Analysis: Political interests hold sway in budget battle

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HARRISBURG -- The prolonged battle over the 2009-10 state budget has as much to do with the gubernatorial and General Assembly elections of 2010 as it does with the financial crunch of 2009, say many politicians and Capitol observers.

Republicans would love to regain control of the state House next year. They ran it for 12 years starting in 1995, but then narrowly lost control to the Democrats in November 2006.

But there's a bigger prize at stake in 2010. Republicans want to retake the governor's office, which since January 2003 has been occupied by Democrat Ed Rendell.

"Certainly we want the opportunity to run the governor's office and the state House again," House Republican Whip Mike Turzai of Bradford Woods said last week. And a key step toward that goal, he added, is trying to block what he sees as Mr. Rendell's "big-borrowing and big-spending'' budget plans.

"Republicans have not held together tough in the past against Ed Rendell," Mr. Turzai said, "but we're unified this time. We have to stand up to this guy and make it clear we won't continue his chaotic ways of record borrowing and spending."

Matthew Brouillette, head of a conservative group called the Commonwealth Foundation, said, "For good or bad, elections have always had a bearing on the lawmaking and budgeting process."

In the budget stalemate -- which is nearly two months old and shows no signs of easing -- Republican officials "have determined that a 'no tax' position is in their best political interest," Mr. Brouillette said, "while only Gov. Rendell and state Rep. Dwight Evans remain adamant about increasing broad-based taxes."

Mr. Evans is a Philadelphia Democrat who chairs the House Appropriations Committee.

Republican leaders have been trying to paint Democrats as advocates of higher spending and higher taxes, hoping it will bolster the GOP's chances in next year's elections. And the Democrats realize what is going on.

It's one reason why Rep. Nick Kotik, D-Robinson, and other members of the so-called "Blue Dog" conservative Democrats in the House, took a strong stand against Mr. Rendell's recent call for a 16 percent increase in the personal income tax rate.

He and other Blue Dogs, including Reps. Harry Readshaw of Carrick, Joe Markosek of Monroeville and Tony DeLuca of Penn Hills, knew they would be politically vulnerable next year if they supported a higher income tax. They urged House Democratic leaders to shelve the idea, which they did, even though the governor was pushing it.

Senate Democrats also are concerned about Republican tactics. The Democratic leader, Sen. Bob Mellow of Lackawanna, took to the Senate floor last week to denounce an unsuccessful Republican attempt to override Mr. Rendell's vetoes of some proposed expenditures for 2009-10.

"Republicans know this override won't happen," he said. "They're just playing games here. This is more of a political move than a fiscal move. This activity is about November 2010, not about the late summer of 2009."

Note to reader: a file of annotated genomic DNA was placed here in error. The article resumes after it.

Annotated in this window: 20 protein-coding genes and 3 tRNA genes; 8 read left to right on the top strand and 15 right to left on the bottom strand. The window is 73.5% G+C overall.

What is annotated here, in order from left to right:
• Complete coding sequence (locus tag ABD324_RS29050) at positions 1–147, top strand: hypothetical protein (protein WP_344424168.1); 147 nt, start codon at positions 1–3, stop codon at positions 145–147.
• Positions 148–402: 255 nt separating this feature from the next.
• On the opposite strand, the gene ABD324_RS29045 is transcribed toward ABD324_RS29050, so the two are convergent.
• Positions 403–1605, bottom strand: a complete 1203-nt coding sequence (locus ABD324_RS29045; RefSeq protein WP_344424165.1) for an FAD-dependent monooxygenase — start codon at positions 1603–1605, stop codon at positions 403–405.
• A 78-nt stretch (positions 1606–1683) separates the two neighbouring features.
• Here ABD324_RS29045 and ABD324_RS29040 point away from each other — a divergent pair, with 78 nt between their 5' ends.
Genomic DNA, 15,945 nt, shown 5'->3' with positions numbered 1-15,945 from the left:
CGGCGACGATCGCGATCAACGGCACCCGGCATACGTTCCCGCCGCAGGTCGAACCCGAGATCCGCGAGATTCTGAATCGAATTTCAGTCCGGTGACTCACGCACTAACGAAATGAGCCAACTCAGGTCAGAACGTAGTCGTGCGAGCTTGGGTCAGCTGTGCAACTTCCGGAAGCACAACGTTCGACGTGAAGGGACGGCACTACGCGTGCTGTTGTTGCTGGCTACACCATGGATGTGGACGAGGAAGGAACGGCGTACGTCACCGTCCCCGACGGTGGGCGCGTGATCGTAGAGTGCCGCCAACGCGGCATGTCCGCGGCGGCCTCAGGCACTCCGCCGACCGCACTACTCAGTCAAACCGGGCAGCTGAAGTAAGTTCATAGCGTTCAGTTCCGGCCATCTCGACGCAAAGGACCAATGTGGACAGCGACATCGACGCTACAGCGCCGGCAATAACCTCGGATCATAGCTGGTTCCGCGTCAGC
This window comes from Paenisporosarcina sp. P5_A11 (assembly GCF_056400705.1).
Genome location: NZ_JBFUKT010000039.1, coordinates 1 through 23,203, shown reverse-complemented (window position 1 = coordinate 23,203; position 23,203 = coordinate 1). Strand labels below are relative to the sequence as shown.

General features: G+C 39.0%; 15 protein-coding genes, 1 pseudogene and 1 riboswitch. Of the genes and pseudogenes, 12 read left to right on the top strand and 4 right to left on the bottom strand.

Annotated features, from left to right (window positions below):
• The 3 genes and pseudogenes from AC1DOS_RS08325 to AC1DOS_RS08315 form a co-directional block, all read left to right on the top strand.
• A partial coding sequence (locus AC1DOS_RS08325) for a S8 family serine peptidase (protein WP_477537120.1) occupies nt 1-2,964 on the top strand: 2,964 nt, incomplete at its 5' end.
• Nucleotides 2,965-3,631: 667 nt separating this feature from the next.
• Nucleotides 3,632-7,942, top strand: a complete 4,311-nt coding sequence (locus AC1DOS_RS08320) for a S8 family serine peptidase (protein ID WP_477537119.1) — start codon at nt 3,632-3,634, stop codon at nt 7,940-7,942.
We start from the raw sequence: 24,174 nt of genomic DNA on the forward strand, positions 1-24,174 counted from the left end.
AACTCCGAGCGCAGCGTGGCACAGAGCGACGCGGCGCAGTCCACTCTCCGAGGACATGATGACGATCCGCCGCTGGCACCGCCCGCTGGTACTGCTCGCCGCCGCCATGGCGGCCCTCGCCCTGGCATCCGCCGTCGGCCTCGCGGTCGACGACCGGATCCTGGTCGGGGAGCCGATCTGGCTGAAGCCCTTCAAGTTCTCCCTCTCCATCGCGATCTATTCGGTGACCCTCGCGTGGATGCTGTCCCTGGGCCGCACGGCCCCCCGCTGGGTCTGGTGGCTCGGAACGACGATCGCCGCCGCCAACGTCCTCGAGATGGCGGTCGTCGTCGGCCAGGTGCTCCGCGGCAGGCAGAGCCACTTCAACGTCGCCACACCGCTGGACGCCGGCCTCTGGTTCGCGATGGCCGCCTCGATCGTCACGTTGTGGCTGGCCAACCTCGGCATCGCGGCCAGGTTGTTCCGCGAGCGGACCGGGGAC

Mellow spokeswoman Lisa Scullin added, "Republicans aren't being cooperative on a new state budget because they want to use the impasse [for political gain]. They'll say, 'We had a Democratic governor and look what happened,' " meaning budget gridlock.

Republicans frequently mention that in Mr. Rendell's seven years as governor, a final, complete state budget has never been enacted by the July 1 start of each new fiscal year.

The Senate has been in GOP hands for years, currently by the almost unbreakable margin of 29-20, with one vacancy.

Democrats have run the House since the November 2006 elections, when they eked out a margin of 102-101. In November 2008 they boosted their margin slightly, to the current 104-99. But Republicans would need a net gain of only three seats next year to recapture the House.

Rep. Tom Caltagirone, D-Berks, likes being chairman of the House Judiciary Committee and doesn't want to go back to pre-2007, when Republicans ran all the committees.

"This budget debate has an awful lot to do with next year's elections and who will catch the blame" if taxes are raised to balance the 2009-10 budget, he said. Republicans "would love to see us [Democrats] put up a tax vote. They're trying to paint us as favoring higher taxes."

Even though the income tax increase is off the table, Mr. Rendell insists the state still needs an increase in a reliable "recurring" revenue to erase a $3.2 billion deficit left over from fiscal 2008-09 and to balance budgets for this year and next.

Some legislators are looking at the sales tax -- specifically, removing some of the current exemptions to the tax, which is 6 percent in 65 counties but 7 percent in Allegheny County and Philadelphia. Applying the sales tax to advertising sales and legal services is being looked at to raise hundreds of millions of dollars.

Mr. Rendell is irked that Senate Republicans steadfastly refuse to consider any tax increase. He also has proposed a 10-cent-a-pack increase in the $1.35 per pack cigarette tax, and he has suggested taxing cigars, smokeless tobacco and the extraction of natural gas from areas of Marcellus shale.

Mr. Caltagirone had a wistful, and probably unrealistic, thought.

"I wish we could put politics aside," he said. "Honest-to-goodness budget negotiations have to take place. Reason has to prevail."


Bureau Chief Tom Barnes can be reached at tbarnes@post-gazette.com or 717-787-4254.


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